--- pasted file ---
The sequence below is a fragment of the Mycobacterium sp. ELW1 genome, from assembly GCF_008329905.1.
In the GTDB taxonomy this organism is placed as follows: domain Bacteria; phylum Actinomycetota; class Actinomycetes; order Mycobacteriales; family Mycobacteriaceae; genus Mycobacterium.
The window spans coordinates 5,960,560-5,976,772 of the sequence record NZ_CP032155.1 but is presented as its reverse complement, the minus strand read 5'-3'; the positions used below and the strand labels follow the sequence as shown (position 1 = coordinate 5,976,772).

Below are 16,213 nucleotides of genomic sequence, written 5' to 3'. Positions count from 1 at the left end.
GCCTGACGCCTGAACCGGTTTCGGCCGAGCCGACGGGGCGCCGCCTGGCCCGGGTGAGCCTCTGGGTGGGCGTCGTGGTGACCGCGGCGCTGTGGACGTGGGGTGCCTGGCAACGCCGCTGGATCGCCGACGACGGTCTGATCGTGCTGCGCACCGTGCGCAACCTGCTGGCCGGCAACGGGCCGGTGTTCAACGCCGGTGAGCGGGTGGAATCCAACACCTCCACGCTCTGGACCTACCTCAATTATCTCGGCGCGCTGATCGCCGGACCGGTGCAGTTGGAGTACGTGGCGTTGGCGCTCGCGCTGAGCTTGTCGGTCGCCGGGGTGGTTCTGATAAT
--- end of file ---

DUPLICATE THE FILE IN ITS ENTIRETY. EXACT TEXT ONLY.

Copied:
The sequence below is a fragment of the Mycobacterium sp. ELW1 genome, from assembly GCF_008329905.1.
In the GTDB taxonomy this organism is placed as follows: domain Bacteria; phylum Actinomycetota; class Actinomycetes; order Mycobacteriales; family Mycobacteriaceae; genus Mycobacterium.
The window spans coordinates 5,960,560-5,976,772 of the sequence record NZ_CP032155.1 but is presented as its reverse complement, the minus strand read 5'-3'; the positions used below and the strand labels follow the sequence as shown (position 1 = coordinate 5,976,772).

Below are 16,213 nucleotides of genomic sequence, written 5' to 3'. Positions count from 1 at the left end.
GCCTGACGCCTGAACCGGTTTCGGCCGAGCCGACGGGGCGCCGCCTGGCCCGGGTGAGCCTCTGGGTGGGCGTCGTGGTGACCGCGGCGCTGTGGACGTGGGGTGCCTGGCAACGCCGCTGGATCGCCGACGACGGTCTGATCGTGCTGCGCACCGTGCGCAACCTGCTGGCCGGCAACGGGCCGGTGTTCAACGCCGGTGAGCGGGTGGAATCCAACACCTCCACGCTCTGGACCTACCTCAATTATCTCGGCGCGCTGATCGCCGGACCGGTGCAGTTGGAGTACGTGGCGTTGGCGCTCGCGCTGAGCTTGTCGGTCGCCGGGGTGGTTCTGATAAT